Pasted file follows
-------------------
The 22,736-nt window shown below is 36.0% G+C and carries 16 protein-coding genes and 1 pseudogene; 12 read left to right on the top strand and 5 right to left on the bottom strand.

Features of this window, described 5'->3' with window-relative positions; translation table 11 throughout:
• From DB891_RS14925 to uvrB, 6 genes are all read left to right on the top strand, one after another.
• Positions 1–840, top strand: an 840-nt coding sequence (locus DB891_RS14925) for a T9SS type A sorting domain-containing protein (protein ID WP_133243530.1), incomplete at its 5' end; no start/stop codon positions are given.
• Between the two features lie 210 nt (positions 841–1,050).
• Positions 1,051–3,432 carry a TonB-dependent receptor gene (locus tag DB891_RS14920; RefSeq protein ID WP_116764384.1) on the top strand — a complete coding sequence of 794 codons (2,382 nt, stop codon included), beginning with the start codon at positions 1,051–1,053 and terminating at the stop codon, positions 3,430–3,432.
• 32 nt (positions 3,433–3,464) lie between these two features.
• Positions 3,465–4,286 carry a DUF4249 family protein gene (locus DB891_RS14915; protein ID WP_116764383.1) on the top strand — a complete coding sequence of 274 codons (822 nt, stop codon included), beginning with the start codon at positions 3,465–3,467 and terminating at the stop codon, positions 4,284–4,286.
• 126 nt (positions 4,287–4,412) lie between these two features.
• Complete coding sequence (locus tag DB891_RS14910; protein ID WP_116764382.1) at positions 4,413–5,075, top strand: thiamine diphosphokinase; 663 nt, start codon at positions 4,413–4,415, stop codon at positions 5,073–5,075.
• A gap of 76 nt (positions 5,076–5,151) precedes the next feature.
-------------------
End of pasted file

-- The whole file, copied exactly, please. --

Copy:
The 22,736-nt window shown below is 36.0% G+C and carries 16 protein-coding genes and 1 pseudogene; 12 read left to right on the top strand and 5 right to left on the bottom strand.

Features of this window, described 5'->3' with window-relative positions; translation table 11 throughout:
• From DB891_RS14925 to uvrB, 6 genes are all read left to right on the top strand, one after another.
• Positions 1–840, top strand: an 840-nt coding sequence (locus DB891_RS14925) for a T9SS type A sorting domain-containing protein (protein ID WP_133243530.1), incomplete at its 5' end; no start/stop codon positions are given.
• Between the two features lie 210 nt (positions 841–1,050).
• Positions 1,051–3,432 carry a TonB-dependent receptor gene (locus tag DB891_RS14920; RefSeq protein ID WP_116764384.1) on the top strand — a complete coding sequence of 794 codons (2,382 nt, stop codon included), beginning with the start codon at positions 1,051–1,053 and terminating at the stop codon, positions 3,430–3,432.
• 32 nt (positions 3,433–3,464) lie between these two features.
• Positions 3,465–4,286 carry a DUF4249 family protein gene (locus DB891_RS14915; protein ID WP_116764383.1) on the top strand — a complete coding sequence of 274 codons (822 nt, stop codon included), beginning with the start codon at positions 3,465–3,467 and terminating at the stop codon, positions 4,284–4,286.
• 126 nt (positions 4,287–4,412) lie between these two features.
• Complete coding sequence (locus tag DB891_RS14910; protein ID WP_116764382.1) at positions 4,413–5,075, top strand: thiamine diphosphokinase; 663 nt, start codon at positions 4,413–4,415, stop codon at positions 5,073–5,075.
• A gap of 76 nt (positions 5,076–5,151) precedes the next feature.